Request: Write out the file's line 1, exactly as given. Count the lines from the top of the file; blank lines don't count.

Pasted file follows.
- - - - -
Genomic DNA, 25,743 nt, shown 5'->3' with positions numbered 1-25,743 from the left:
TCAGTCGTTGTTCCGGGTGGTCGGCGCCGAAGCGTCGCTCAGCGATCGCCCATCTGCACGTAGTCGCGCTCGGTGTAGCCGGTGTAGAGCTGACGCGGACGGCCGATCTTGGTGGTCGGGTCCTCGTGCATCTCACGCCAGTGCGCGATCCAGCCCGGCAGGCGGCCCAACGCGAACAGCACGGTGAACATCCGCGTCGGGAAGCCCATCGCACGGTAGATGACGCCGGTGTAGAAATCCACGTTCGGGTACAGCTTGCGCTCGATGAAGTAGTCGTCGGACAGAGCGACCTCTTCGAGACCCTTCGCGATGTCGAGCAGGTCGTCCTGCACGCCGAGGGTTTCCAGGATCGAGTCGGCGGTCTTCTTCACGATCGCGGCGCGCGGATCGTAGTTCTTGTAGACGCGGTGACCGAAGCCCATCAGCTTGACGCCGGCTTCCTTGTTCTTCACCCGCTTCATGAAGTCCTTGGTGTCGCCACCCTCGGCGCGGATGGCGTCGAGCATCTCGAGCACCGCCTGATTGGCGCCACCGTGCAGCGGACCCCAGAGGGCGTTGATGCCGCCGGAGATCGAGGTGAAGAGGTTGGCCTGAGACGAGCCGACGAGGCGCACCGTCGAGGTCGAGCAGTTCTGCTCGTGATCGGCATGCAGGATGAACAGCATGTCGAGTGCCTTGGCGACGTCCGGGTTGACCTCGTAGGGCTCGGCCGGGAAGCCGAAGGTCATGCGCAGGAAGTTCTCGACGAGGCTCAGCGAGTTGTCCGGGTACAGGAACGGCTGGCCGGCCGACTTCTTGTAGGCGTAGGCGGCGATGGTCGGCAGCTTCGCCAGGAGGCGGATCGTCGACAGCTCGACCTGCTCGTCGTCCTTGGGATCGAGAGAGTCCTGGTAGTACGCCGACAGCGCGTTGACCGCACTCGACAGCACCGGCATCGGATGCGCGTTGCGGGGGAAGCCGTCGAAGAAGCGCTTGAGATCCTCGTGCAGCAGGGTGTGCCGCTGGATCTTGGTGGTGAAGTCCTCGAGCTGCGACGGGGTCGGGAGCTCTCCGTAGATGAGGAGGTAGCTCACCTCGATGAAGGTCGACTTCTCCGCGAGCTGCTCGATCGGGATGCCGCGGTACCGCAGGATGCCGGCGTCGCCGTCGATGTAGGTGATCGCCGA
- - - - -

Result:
Genomic DNA, 25,743 nt, shown 5'->3' with positions numbered 1-25,743 from the left: